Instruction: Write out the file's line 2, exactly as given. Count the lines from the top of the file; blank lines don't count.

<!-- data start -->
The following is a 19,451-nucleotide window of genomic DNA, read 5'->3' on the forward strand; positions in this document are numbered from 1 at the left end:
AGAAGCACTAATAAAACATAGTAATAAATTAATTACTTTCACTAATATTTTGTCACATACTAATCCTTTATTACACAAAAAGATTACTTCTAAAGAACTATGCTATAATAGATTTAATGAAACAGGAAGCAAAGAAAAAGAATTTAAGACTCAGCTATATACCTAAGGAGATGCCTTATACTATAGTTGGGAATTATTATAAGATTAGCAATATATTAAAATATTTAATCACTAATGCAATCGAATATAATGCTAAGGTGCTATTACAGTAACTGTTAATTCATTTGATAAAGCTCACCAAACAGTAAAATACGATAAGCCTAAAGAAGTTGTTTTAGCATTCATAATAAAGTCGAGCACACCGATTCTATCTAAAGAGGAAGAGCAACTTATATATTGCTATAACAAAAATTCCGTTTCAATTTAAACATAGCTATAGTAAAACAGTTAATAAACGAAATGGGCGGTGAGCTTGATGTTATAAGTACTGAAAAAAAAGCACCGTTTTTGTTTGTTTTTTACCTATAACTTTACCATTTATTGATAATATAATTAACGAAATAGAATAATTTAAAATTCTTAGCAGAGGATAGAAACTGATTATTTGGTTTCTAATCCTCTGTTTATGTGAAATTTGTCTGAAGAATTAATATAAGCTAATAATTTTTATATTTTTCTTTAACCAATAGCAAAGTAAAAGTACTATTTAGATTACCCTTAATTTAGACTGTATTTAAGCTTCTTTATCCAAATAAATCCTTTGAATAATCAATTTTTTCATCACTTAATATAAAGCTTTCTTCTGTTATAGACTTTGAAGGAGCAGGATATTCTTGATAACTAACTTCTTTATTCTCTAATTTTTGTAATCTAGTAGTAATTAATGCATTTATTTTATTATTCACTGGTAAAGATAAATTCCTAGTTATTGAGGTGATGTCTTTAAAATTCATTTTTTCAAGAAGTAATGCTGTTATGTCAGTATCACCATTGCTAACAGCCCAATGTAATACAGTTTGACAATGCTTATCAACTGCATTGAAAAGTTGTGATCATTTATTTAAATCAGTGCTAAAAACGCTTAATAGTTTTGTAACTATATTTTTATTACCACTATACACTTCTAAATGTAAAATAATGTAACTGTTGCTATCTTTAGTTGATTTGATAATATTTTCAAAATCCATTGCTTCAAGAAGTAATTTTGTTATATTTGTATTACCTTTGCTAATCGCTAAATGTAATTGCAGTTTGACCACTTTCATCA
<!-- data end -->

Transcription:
AGAAGCACTAATAAAACATAGTAATAAATTAATTACTTTCACTAATATTTTGTCACATACTAATCCTTTATTACACAAAAAGATTACTTCTAAAGAACTATGCTATAATAGATTTAATGAAACAGGAAGCAAAGAAAAAGAATTTAAGACTCAGCTATATACCTAAGGAGATGCCTTATACTATAGTTGGGAATTATTATAAGATTAGCAATATATTAAAATATTTAATCACTAATGCAATCGAATATAATGCTAAGGTGCTATTACAGTAACTGTTAATTCATTTGATAAAGCTCACCAAACAGTAAAATACGATAAGCCTAAAGAAGTTGTTTTAGCATTCATAATAAAGTCGAGCACACCGATTCTATCTAAAGAGGAAGAGCAACTTATATATTGCTATAACAAAAATTCCGTTTCAATTTAAACATAGCTATAGTAAAACAGTTAATAAACGAAATGGGCGGTGAGCTTGATGTTATAAGTACTGAAAAAAAAGCACCGTTTTTGTTTGTTTTTTACCTATAACTTTACCATTTATTGATAATATAATTAACGAAATAGAATAATTTAAAATTCTTAGCAGAGGATAGAAACTGATTATTTGGTTTCTAATCCTCTGTTTATGTGAAATTTGTCTGAAGAATTAATATAAGCTAATAATTTTTATATTTTTCTTTAACCAATAGCAAAGTAAAAGTACTATTTAGATTACCCTTAATTTAGACTGTATTTAAGCTTCTTTATCCAAATAAATCCTTTGAATAATCAATTTTTTCATCACTTAATATAAAGCTTTCTTCTGTTATAGACTTTGAAGGAGCAGGATATTCTTGATAACTAACTTCTTTATTCTCTAATTTTTGTAATCTAGTAGTAATTAATGCATTTATTTTATTATTCACTGGTAAAGATAAATTCCTAGTTATTGAGGTGATGTCTTTAAAATTCATTTTTTCAAGAAGTAATGCTGTTATGTCAGTATCACCATTGCTAACAGCCCAATGTAATACAGTTTGACAATGCTTATCAACTGCATTGAAAAGTTGTGATCATTTATTTAAATCAGTGCTAAAAACGCTTAATAGTTTTGTAACTATATTTTTATTACCACTATACACTTCTAAATGTAAAATAATGTAACTGTTGCTATCTTTAGTTGATTTGATAATATTTTCAAAATCCATTGCTTCAAGAAGTAATTTTGTTATATTTGTATTACCTTTGCTAATCGCTAAATGTAATTGCAGTTTGACCACTTTCATCA